Playing With Food: Why and How We Need to Teach Our Children to Play with Food

As most of us know, our children can get very messy when they eat!  Did you know this is actually the best way for them to learn about and try new foods?  

Picture yourself at a new restaurant.  You order something off the menu that someone else recommended but when it comes to the table it is different from anything you’ve ever eaten before. What do you do?  Do you dive right in and take a huge bite?  Probably not.  You likely interact with the food first.  Maybe you simply look at the food, observe all the different colors on the plate.  You may even cut the food open and/or push it around the plate to observe its different properties (e.g., squishy, dry, wet, crunchy, etc.).  Next, you may smell the food.  Is it a good smell or is it making you want to push the plate away?  Finally, you may take a little bite off to taste it before eating an entire fork/spoon full.  

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Increasing Communication Opportunities for Language Learners

We’ve all been there. Your language learner is indicating they want something. They might be crying, vocalizing, reaching for, or gazing at the item of their desire. As caretakers, we often anticipate their needs and are readily available to help. In this space between their indication and your response, however, is a great language learning opportunity. Our goal is to increase language use by: capitalizing on these organic moments, purposefully creating opportunities for communication, and providing models of language. Here are some helpful tips and tricks used in speech therapy sessions that can be used in the home and out in the community: 

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Echolalia, Echolalia… What Do You Mean?

 

Like most things, the views on echolalia lie on a continuum. They range from considering its use non-functional, to tolerating it, to really accepting and celebrating it. We, as parents, caregivers, clinicians, and professionals, can facilitate further acceptance by understanding language learning differences, embracing echolalia, and educating others! 

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Supporting Emergent Literacy

 

Did you know that before your child can even pick up a book they are already practicing emergent literacy skills? Read on to learn how to support your child as they begin to explore reading!

What is emergent literacy?

Emergent literacy skills are foundational language based skills that support future literacy, academic success, and social communication. Emergent literacy is a stage of development beginning at birth in which children explore and learn skills that lead them to reading and writing in the future (Roth et al., 2006). This is vital for early language and literacy development and can be supported daily!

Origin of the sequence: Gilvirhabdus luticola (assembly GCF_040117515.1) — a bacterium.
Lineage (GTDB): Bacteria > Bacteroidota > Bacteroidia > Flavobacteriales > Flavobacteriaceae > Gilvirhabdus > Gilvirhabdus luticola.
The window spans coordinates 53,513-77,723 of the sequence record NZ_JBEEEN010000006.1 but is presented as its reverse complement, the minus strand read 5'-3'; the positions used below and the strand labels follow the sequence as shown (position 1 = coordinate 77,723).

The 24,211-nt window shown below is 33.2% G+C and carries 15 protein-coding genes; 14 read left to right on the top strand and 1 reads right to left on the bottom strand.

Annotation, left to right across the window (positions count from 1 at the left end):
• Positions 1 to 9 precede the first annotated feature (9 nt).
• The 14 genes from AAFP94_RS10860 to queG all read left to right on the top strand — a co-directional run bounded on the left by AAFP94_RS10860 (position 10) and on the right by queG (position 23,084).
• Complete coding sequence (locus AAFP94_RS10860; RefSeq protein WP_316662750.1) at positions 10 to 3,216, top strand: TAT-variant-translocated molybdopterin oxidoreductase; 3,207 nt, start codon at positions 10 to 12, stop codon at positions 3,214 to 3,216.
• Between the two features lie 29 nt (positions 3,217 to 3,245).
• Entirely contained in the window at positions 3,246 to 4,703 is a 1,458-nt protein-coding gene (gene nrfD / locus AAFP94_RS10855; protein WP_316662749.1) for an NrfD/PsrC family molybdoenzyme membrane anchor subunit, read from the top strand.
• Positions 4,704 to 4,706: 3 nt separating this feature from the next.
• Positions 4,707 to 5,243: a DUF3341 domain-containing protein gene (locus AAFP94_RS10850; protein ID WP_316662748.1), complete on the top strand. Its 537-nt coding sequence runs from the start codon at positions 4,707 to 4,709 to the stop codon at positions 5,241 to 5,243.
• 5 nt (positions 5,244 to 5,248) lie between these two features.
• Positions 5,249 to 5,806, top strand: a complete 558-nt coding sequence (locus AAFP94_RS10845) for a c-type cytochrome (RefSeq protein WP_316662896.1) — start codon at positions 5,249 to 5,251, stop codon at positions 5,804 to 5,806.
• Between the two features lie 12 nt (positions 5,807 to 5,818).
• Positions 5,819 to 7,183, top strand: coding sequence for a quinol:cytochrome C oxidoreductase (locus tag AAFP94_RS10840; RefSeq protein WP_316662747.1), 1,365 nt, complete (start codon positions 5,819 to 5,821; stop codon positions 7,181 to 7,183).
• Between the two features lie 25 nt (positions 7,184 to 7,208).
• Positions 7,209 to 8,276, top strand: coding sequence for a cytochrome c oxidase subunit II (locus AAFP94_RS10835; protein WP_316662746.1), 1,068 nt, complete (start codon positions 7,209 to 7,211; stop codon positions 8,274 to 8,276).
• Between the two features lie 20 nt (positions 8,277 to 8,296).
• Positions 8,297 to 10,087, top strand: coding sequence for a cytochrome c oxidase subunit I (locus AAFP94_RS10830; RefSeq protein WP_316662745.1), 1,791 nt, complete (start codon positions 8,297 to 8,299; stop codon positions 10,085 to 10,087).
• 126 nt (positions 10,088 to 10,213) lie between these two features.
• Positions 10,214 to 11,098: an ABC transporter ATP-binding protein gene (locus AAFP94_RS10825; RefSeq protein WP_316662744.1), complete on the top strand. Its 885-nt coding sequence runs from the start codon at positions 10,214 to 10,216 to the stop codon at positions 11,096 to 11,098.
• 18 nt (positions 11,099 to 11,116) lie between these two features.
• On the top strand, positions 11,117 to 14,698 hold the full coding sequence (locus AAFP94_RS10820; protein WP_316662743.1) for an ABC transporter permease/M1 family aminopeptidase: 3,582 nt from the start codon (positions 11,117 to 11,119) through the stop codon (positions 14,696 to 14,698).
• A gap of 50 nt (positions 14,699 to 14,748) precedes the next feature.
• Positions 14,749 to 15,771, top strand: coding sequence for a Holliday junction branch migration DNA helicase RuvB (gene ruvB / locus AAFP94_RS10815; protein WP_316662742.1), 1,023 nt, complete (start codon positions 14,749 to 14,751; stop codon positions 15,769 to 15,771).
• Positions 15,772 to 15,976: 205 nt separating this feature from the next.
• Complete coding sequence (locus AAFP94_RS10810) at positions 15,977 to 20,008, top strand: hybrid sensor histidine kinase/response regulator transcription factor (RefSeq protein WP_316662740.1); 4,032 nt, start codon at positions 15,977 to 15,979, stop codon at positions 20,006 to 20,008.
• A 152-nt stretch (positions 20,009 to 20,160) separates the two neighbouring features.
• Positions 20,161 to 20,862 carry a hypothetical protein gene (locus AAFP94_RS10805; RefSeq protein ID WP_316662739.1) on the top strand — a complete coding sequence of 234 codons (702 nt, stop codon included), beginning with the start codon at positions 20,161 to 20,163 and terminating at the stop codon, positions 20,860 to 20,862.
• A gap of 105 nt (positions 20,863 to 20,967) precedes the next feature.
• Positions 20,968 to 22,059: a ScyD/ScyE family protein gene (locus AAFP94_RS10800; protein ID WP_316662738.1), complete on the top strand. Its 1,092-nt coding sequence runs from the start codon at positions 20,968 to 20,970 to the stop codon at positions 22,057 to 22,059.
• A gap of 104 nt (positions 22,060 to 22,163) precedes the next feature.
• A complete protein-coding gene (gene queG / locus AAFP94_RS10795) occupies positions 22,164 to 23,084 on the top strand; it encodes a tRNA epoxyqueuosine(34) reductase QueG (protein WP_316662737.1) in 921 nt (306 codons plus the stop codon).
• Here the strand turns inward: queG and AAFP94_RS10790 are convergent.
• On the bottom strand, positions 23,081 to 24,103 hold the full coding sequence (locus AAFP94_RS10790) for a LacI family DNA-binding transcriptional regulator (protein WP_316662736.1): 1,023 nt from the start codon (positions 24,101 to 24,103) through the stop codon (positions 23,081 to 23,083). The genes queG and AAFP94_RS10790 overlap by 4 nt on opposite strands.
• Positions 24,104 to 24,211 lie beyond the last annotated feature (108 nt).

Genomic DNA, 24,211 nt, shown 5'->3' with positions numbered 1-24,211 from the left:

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Starting with AAC? Here are Some Tips!

Now that some Augmentative and Alternative Communication (AAC) myths have been busted (see the previous blog post), it’s time to introduce, support, and use AAC with your child! Your speech-language pathologist and therapy team can help determine which systems and modalities are most appropriate to trial. Once you have these trial systems in place, here are some considerations, strategies, and tips to think about when supporting your child on his or her AAC journey.

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AAC Myth Busting

Augmentative and Alternative Communication, or AAC, is instrumental for effective, efficient, and successful communication, especially for those with communication and speech disorders. Myths surrounding AAC can prevent families, individuals, and even some therapists from supporting AAC usage. Here are some of the top myths about AAC and why these myths are indeed, just myths.

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Let’s “talk” about AAC!

What does smiling at a neighbor, sending a text, and ordering food by pointing to menu pictures have in common? They are all examples of AAC. By writing this blog, I am utilizing AAC to convey this message to you. So, the question is…

What is AAC?

Augmentative or Alternative Communication (AAC) refers to all the ways that we convey our thoughts and feelings without talking. Our world is full of AAC and for good reason- AAC is essential for well-rounded and effective communication across all stages of life. 

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Phonological Processes: What are they and is my child using them?

Do you find yourself asking your child to repeat what they said, utilizing your detective skills to figure it out, or perhaps acting as your child’s commentator for people that are less familiar with their speech? We know that children can sometimes be difficult to understand when they are learning to speak. It can be tricky to know if this is part of typical development or if your child would benefit from support. In this post, we will help you understand phonological processes and their potential impact on your child’s overall speech intelligibility.

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What’s Inside the Mystery Box?!

Let’s make a mystery box!

It’s no mystery that families and children been spending more time at home than ever before. When we are constantly surrounded by the same scenery, including the same toys and games, it can be difficult to brainstorm ways to mix it up (without constantly rushing to the store or clicking ‘buy now’ on Amazon).

As a pediatric therapist, I am always seeking new ways to turn every day household items into fun, motivating, and enriching toys. I’ve found that some of the best toys are not ‘toys’ at all. One of my favorite non-traditional toys is a do-it-yourself mystery container/box!

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